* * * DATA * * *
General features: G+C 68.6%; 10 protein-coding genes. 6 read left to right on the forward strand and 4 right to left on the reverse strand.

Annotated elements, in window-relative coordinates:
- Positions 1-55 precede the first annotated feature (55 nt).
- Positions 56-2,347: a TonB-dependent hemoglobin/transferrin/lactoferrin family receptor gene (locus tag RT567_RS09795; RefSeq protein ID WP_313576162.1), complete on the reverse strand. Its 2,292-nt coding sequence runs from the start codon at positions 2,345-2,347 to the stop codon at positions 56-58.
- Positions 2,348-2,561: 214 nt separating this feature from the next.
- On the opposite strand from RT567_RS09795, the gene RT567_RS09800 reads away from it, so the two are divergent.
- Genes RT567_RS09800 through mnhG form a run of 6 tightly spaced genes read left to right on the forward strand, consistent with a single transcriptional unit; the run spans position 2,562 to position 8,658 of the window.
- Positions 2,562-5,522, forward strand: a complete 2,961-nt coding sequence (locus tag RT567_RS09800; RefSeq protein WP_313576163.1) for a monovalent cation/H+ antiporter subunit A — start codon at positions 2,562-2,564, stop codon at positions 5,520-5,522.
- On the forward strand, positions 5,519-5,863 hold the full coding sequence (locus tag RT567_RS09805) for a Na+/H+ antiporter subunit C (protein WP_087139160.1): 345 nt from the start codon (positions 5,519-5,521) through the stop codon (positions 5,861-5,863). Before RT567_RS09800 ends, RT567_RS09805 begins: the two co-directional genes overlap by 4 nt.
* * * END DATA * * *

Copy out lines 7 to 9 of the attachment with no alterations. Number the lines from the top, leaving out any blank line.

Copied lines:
- Genes RT567_RS09800 through mnhG form a run of 6 tightly spaced genes read left to right on the forward strand, consistent with a single transcriptional unit; the run spans position 2,562 to position 8,658 of the window.
- Positions 2,562-5,522, forward strand: a complete 2,961-nt coding sequence (locus tag RT567_RS09800; RefSeq protein WP_313576163.1) for a monovalent cation/H+ antiporter subunit A — start codon at positions 2,562-2,564, stop codon at positions 5,520-5,522.
- On the forward strand, positions 5,519-5,863 hold the full coding sequence (locus tag RT567_RS09805) for a Na+/H+ antiporter subunit C (protein WP_087139160.1): 345 nt from the start codon (positions 5,519-5,521) through the stop codon (positions 5,861-5,863). Before RT567_RS09800 ends, RT567_RS09805 begins: the two co-directional genes overlap by 4 nt.